My precious little Neek, as we call him, has turned 3. At exactly 3:30 p.m. three years ago today, this little being came into our world. Before he emerged, I knew he was tough. Our time together during the pregnancy was a little hard, mostly due to the fact that I was chasing after his toddler brother most of the time. When I went into labor a week early, I was ready. Nico, as we already knew we would call him, was at that point estimated to weigh almost 10 pounds. I was huge. So after 12 hours of mind-alteringly painful Pitocin contractions, he emerged. But before we could lock eyes on each other, they had to unwrap the umbilical cord which had wrapped itself twice around his neck. He also had a serious knot in his cord, as though he'd spent 39 weeks learning to tie his shoes. I'm downplaying it now, but it could have been very, very bad. No one knows how long that knot had been there. But he endured and soon he was folded into his loving mama's waiting arms. There were audible sighs of relief from everyone in that hospital room. 

Since that day I've known that Nico is pretty extraordinary. Indeed, as I've watched him grow, he is strong in every way I know a little boy can be. He can hang tough with his big brother and his his big friends. He eats tough, he plays tough. But at the same time, he's also very easy and quiet. There's no need to keep Neek entertained. He was lucky enough to find a passion from the earliest months of his life–cars, pretty much anything with wheels–and they continue to transfix him for endless amounts of time it seems. If I see a dozen Matchbox cars lined up, I know he's been there.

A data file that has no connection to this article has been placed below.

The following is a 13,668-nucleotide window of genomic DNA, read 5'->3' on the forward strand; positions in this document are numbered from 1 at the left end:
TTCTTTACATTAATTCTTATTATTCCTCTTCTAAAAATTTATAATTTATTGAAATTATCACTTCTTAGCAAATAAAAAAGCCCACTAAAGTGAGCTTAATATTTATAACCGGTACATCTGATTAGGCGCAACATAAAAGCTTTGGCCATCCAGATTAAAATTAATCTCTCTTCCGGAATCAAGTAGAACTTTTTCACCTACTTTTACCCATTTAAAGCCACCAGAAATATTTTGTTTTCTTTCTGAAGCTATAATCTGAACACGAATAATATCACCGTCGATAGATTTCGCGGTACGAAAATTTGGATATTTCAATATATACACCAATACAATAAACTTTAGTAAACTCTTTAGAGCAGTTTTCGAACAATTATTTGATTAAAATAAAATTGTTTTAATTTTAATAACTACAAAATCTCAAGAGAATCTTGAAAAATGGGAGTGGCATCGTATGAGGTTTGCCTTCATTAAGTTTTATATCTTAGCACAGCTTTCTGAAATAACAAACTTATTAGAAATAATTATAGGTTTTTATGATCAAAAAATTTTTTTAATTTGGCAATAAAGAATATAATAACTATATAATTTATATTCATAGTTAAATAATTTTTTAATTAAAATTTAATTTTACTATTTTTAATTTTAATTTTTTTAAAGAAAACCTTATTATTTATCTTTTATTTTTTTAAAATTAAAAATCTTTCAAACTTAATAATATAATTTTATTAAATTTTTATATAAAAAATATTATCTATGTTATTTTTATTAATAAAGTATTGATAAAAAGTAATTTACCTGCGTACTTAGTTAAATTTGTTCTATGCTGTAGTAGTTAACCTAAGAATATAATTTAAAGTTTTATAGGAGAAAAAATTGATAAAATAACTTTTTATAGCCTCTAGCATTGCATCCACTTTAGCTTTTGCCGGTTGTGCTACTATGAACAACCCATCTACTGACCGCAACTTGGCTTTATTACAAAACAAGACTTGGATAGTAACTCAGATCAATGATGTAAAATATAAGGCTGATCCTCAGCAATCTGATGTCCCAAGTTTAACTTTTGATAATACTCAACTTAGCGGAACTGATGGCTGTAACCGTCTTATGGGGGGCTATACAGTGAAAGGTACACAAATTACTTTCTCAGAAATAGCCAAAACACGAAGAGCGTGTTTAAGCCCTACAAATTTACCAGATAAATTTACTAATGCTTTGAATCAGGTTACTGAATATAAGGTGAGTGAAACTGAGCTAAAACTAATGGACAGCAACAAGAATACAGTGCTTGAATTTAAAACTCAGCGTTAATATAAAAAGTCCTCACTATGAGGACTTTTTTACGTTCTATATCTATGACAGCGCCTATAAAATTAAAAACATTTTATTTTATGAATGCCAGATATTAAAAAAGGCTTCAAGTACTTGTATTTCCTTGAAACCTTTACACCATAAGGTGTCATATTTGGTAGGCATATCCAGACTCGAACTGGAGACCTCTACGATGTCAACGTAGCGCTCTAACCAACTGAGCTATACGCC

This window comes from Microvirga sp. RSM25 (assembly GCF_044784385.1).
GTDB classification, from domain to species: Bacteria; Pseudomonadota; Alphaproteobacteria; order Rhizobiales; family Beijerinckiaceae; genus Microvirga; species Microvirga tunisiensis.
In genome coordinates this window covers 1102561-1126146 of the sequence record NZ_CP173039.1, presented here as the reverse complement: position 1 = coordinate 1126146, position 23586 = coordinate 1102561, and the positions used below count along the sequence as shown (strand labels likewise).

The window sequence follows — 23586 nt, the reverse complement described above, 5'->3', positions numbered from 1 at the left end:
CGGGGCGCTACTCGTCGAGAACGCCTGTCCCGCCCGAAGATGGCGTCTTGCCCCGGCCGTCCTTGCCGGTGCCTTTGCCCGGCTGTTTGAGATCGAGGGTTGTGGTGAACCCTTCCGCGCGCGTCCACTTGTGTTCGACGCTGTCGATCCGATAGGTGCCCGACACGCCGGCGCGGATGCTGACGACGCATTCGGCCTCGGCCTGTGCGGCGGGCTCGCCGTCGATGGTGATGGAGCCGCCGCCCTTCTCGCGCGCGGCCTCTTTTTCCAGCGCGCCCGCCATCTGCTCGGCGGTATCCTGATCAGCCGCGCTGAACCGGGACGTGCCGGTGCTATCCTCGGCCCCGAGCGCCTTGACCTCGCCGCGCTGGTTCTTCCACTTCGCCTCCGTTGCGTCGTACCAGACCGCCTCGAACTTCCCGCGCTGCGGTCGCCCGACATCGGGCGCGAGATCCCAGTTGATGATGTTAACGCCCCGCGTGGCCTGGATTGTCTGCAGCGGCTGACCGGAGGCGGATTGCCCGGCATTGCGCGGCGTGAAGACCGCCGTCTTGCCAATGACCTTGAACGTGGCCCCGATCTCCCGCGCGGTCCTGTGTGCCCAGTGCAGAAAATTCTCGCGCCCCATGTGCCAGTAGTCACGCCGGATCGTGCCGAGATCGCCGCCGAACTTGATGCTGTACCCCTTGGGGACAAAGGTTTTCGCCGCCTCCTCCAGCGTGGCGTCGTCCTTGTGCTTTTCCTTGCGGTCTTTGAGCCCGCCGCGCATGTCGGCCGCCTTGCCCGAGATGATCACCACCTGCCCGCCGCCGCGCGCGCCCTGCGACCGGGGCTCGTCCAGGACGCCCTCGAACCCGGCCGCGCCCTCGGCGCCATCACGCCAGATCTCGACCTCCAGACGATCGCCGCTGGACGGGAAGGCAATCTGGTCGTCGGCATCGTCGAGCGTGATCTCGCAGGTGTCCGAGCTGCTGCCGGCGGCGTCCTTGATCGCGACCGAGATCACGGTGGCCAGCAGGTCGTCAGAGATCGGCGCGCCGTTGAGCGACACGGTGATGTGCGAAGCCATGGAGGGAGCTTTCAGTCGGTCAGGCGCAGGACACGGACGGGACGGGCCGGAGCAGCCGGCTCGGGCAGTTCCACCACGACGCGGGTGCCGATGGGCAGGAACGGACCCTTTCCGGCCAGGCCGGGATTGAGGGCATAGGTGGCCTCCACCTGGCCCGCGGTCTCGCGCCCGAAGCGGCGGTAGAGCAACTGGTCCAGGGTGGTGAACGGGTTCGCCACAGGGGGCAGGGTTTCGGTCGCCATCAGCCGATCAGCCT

So as his third year begins, I know this little one will continue to amaze, amuse, and beguile me. It's just his way. Each year with him is a gift, that literally fills my heart each day. Happy Birthday, my beautiful boy!




From one of my go-to food blogs 101cookbooks.com. This was crazy good, and the boys devoured it. Seriously. There's no overwhelming sense of broccoli here in terms of taste. The pesto gives it the bulk of its flavor, so you get a nice punch of parmesan and garlic. There wasn't a component of it that was out of place. Paired with some heirloom cherry tomatoes and some flatbread, it was a good time. 

Double Broccoli Quinoa

3 cups cooked quinoa* 

5 cups raw broccoli, cut into small florets and stems

3 medium garlic cloves

2/3 cup sliced or slivered almonds, toasted 

1/3 cup freshly grated Parmesan

2 big pinches salt

2 tablespoons fresh lemon juice

1/4 cup olive oil

1/4 cup heavy cream

Optional toppings: slivered basil, fire oil (optional)**, sliced avocado, crumbled feta or goat cheese